Once you’ve designed your personal brand and have a personal brand name, use this handy list of suggestions to implement your personal branding strategy.
- Show your expertise as much as possible.
- Publicize your brand-related successes and achievements.
- Make yourself easy to contact for thoughts and questions via email, Twitter, Skype, internet messaging, etc.
- Help other people in your industry such as bloggers, Twitterers, colleagues, advice seekers, etc.
- Give people a reason to talk about you in a positive way that also matches your brand.
- Follow other people in your industry and anyone else who can teach you how to spread your message.
- Create and apply personal design guidelines that will share the values of your brand and are reusable online and offline.
- Keep in mind that where you interact online also conveys messages about you, and then stick to the websites and communities that will help most in reaching your goals.
- Choose an appropriate avatar.
- Consider using a personal logo.
- Join brand-related communities on social media (such as LinkedIn Groups), in discussion forums, newsgroups and mailing lists.
- Be helpful by sharing links and resources that you know people will enjoy.
Kinds of websites you could create
- An ‘ask an expert’ website to answer questions about your profession or area of expertise.
- Discussion forum about your industry that you would moderate and participate in.
- Wiki about your industry
- A social media resume
- A personally-branded version of a free online tool that your audience will find useful.
- Personal blog
- Register your own name as a domain name. If not available, use your personal brand name or some variation that won’t confuse people and will still reinforce your brand.
- Syndicate your blog in brand-related sites and networks.
- List your blog in pertinent website, blog and RSS directories.
- Exchange blogroll placements with industry bloggers.
Places to put your personal brand information
- Email signature
- Forum signature
- Website personal profiles (like Ning’s) that allow you to fill in a short bio and list your website or blog.
- Software-based personal profiles, like Skype’s.
- The name field in blog comments forms should mention your personal brand name.
- The website field in blog comments forms should point at the website that best brands you, whether your blog, social media resume, LinkedIn profile, or anything else.
- Considering the time investment involved, be selective in choosing the right social media for you, and then complete your personal profiles with your branding messages.
- Use Twitter or other micro-blogging services to network, ask and answer questions, share and learn.
- Create a social bookmarking account (e.g. on del.icio.us) specifically for articles related to your profession or interest, and then encourage people to help you find related arti cles.
- Arrange to have bios posted about yourself on Wikipedia, Knol, Squidoo and other user-generated media.
- Launch a Facebook Page about your industry niche.
- Tie together everything in a dedicated FriendFeed profile that allows people to follow your online activities from one source.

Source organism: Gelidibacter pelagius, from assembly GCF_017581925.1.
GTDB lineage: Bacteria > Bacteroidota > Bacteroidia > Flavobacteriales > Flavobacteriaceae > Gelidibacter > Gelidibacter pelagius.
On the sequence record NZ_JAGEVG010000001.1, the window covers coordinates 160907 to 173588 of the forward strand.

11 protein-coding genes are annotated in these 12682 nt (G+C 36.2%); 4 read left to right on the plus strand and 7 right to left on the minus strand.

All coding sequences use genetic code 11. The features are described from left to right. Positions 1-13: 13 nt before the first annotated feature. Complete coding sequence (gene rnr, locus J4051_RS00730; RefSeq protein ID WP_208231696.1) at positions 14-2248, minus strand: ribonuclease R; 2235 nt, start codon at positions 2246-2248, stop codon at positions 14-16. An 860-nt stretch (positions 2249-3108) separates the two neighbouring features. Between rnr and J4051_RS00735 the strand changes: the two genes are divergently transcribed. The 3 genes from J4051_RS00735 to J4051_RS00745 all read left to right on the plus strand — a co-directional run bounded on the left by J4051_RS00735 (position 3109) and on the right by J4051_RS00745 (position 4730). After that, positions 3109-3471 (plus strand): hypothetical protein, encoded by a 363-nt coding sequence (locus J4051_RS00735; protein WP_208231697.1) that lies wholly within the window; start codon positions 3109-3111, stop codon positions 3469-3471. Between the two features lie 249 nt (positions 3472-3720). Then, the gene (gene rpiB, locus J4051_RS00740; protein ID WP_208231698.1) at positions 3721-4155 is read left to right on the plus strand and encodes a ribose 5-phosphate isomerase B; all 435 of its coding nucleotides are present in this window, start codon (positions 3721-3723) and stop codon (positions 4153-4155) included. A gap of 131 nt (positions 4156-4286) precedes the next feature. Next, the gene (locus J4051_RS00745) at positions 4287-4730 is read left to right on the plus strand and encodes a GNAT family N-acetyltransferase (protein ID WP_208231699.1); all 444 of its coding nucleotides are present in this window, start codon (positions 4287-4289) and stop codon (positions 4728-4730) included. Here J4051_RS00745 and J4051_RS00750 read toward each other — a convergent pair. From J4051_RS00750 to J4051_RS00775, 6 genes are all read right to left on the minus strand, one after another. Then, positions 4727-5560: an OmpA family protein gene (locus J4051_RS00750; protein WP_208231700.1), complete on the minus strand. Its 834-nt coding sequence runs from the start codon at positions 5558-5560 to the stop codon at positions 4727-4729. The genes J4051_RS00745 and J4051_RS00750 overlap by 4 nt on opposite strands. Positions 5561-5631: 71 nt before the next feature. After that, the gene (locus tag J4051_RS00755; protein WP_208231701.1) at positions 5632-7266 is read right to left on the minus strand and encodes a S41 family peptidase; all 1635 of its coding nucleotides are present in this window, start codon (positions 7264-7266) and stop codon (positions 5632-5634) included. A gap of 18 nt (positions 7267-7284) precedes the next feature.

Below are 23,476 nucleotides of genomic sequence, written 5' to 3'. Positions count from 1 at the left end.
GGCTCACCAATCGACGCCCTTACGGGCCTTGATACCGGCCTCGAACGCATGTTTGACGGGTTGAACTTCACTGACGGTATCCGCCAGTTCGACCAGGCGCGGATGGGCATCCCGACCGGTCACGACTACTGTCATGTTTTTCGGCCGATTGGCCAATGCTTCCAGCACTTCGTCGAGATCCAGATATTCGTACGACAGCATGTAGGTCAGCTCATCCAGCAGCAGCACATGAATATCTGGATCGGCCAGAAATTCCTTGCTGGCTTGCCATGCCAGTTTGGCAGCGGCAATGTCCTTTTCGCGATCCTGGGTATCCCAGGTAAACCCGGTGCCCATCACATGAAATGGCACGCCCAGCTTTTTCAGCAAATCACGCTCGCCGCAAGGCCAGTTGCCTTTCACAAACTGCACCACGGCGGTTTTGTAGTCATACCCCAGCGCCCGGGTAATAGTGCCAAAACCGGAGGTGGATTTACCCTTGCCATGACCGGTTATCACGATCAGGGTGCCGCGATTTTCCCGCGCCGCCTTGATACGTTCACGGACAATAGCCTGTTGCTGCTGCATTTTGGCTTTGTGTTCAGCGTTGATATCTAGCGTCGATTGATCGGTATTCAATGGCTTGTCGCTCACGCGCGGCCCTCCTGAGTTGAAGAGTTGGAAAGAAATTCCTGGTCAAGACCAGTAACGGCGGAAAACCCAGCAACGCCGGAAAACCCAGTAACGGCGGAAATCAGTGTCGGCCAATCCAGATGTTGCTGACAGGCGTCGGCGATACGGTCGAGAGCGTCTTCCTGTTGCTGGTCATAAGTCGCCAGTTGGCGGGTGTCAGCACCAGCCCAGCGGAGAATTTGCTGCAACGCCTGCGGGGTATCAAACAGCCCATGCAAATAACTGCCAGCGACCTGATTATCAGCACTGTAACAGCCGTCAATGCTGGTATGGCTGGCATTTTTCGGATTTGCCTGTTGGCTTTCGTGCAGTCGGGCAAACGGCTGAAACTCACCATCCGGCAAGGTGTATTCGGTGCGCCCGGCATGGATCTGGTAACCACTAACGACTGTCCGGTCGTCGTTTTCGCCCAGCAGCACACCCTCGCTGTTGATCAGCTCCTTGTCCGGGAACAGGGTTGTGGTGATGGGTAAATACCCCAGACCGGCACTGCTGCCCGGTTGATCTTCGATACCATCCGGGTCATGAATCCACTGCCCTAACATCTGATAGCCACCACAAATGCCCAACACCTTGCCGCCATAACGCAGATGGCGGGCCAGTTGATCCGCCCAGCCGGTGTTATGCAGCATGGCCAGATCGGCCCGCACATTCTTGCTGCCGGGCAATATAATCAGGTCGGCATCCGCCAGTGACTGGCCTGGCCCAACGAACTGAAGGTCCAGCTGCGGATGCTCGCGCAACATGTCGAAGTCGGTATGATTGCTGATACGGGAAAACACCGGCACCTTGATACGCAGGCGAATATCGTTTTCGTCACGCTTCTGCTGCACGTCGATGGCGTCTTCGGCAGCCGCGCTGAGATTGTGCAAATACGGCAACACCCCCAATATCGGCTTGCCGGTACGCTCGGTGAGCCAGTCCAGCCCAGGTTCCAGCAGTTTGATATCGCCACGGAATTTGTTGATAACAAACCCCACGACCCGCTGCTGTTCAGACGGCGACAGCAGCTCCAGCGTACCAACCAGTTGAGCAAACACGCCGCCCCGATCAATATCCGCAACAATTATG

Personal brand-reinforcing content
- Produce your own podcasts (audio or video).
- Dedicated video channels for you on sites like YouTube.
- Launch an online initiative related to your profession.
- Participate in other online initiatives to get noticed.
- Put out press releases when you have a newsworthy accomplishment to share.
- Write op-ed articles for mainstream media.
- Start a newsletter about your field of expertise.
- Conduct (free?) webinars about up and coming topics.
- Create your own products.
- Grow an affiliate network to promote your products, which means they’re also promoting you.
- Likewise, promote products that you can recommend honestly and whose buyers will appreciate you bringing it to their attention.
- Leave insightful comments on related blogs.
- Have online chats or Q&A sessions about brand-related topics.
- Guest post on pertinent blogs.
- Interview industry celebrities, trendsetters and other people of interest.
- Be one of those people of interest and get interviewed on related topics.
- Post presentations you’ve given on topic, such as by publishing them on your LinkedIn profile and blog.
- Write an eBook.
- Release free reports about latest events in your industry and your predictions for the future.
Next week, I’ll bring you a similar list of ways to brand yourself offline.
Off topic: Monica O’Brien’s article How to Show Resilience in a Crisis resonated with me as one of those reminders of how we need to keep life in perspective at all times. The reason I’ve been away from you these past few weeks was the unexpected passing of my father in mid-February and the subsequent birth of my second son (and 4th child) one week later. For a religious Jew like myself, work isn’t permitted until the first stage of mourning ends after the seven days of shiva post-funeral. Trans-Atlantic journeys, flight delays and a return to a household in full preparation for a circumcision and related rituals meant that I was offline for a larger chunk of time than expected.
It feels good to be back.